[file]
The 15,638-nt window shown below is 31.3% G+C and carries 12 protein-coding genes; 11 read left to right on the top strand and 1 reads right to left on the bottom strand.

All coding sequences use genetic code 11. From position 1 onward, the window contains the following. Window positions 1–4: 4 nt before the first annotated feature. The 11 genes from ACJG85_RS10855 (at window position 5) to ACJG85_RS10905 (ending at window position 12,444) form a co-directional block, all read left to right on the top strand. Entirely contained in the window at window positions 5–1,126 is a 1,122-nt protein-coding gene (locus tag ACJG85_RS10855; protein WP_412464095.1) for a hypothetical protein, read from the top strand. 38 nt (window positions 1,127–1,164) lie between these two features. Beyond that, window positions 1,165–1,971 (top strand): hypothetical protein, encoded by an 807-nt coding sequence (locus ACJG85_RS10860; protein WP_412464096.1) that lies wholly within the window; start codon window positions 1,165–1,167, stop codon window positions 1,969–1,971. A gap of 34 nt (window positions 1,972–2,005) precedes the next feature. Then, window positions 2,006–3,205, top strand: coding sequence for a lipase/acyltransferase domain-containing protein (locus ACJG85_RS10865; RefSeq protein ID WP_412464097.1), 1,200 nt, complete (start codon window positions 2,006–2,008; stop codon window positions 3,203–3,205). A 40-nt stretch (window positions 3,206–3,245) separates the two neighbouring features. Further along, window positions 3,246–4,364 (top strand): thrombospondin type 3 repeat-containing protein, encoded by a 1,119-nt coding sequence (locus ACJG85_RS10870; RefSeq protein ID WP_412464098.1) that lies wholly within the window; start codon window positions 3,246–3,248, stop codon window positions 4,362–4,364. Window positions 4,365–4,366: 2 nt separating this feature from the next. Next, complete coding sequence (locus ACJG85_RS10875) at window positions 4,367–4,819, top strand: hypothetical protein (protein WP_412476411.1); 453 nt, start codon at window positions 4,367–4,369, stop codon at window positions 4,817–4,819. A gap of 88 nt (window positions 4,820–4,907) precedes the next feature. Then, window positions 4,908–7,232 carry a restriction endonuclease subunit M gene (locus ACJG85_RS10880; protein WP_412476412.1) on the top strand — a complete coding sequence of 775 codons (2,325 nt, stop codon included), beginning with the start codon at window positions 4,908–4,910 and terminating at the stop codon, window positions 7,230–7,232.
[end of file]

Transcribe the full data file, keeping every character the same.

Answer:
The 15,638-nt window shown below is 31.3% G+C and carries 12 protein-coding genes; 11 read left to right on the top strand and 1 reads right to left on the bottom strand.

All coding sequences use genetic code 11. From position 1 onward, the window contains the following. Window positions 1–4: 4 nt before the first annotated feature. The 11 genes from ACJG85_RS10855 (at window position 5) to ACJG85_RS10905 (ending at window position 12,444) form a co-directional block, all read left to right on the top strand. Entirely contained in the window at window positions 5–1,126 is a 1,122-nt protein-coding gene (locus tag ACJG85_RS10855; protein WP_412464095.1) for a hypothetical protein, read from the top strand. 38 nt (window positions 1,127–1,164) lie between these two features. Beyond that, window positions 1,165–1,971 (top strand): hypothetical protein, encoded by an 807-nt coding sequence (locus ACJG85_RS10860; protein WP_412464096.1) that lies wholly within the window; start codon window positions 1,165–1,167, stop codon window positions 1,969–1,971. A gap of 34 nt (window positions 1,972–2,005) precedes the next feature. Then, window positions 2,006–3,205, top strand: coding sequence for a lipase/acyltransferase domain-containing protein (locus ACJG85_RS10865; RefSeq protein ID WP_412464097.1), 1,200 nt, complete (start codon window positions 2,006–2,008; stop codon window positions 3,203–3,205). A 40-nt stretch (window positions 3,206–3,245) separates the two neighbouring features. Further along, window positions 3,246–4,364 (top strand): thrombospondin type 3 repeat-containing protein, encoded by a 1,119-nt coding sequence (locus ACJG85_RS10870; RefSeq protein ID WP_412464098.1) that lies wholly within the window; start codon window positions 3,246–3,248, stop codon window positions 4,362–4,364. Window positions 4,365–4,366: 2 nt separating this feature from the next. Next, complete coding sequence (locus ACJG85_RS10875) at window positions 4,367–4,819, top strand: hypothetical protein (protein WP_412476411.1); 453 nt, start codon at window positions 4,367–4,369, stop codon at window positions 4,817–4,819. A gap of 88 nt (window positions 4,820–4,907) precedes the next feature. Then, window positions 4,908–7,232 carry a restriction endonuclease subunit M gene (locus ACJG85_RS10880; protein WP_412476412.1) on the top strand — a complete coding sequence of 775 codons (2,325 nt, stop codon included), beginning with the start codon at window positions 4,908–4,910 and terminating at the stop codon, window positions 7,230–7,232.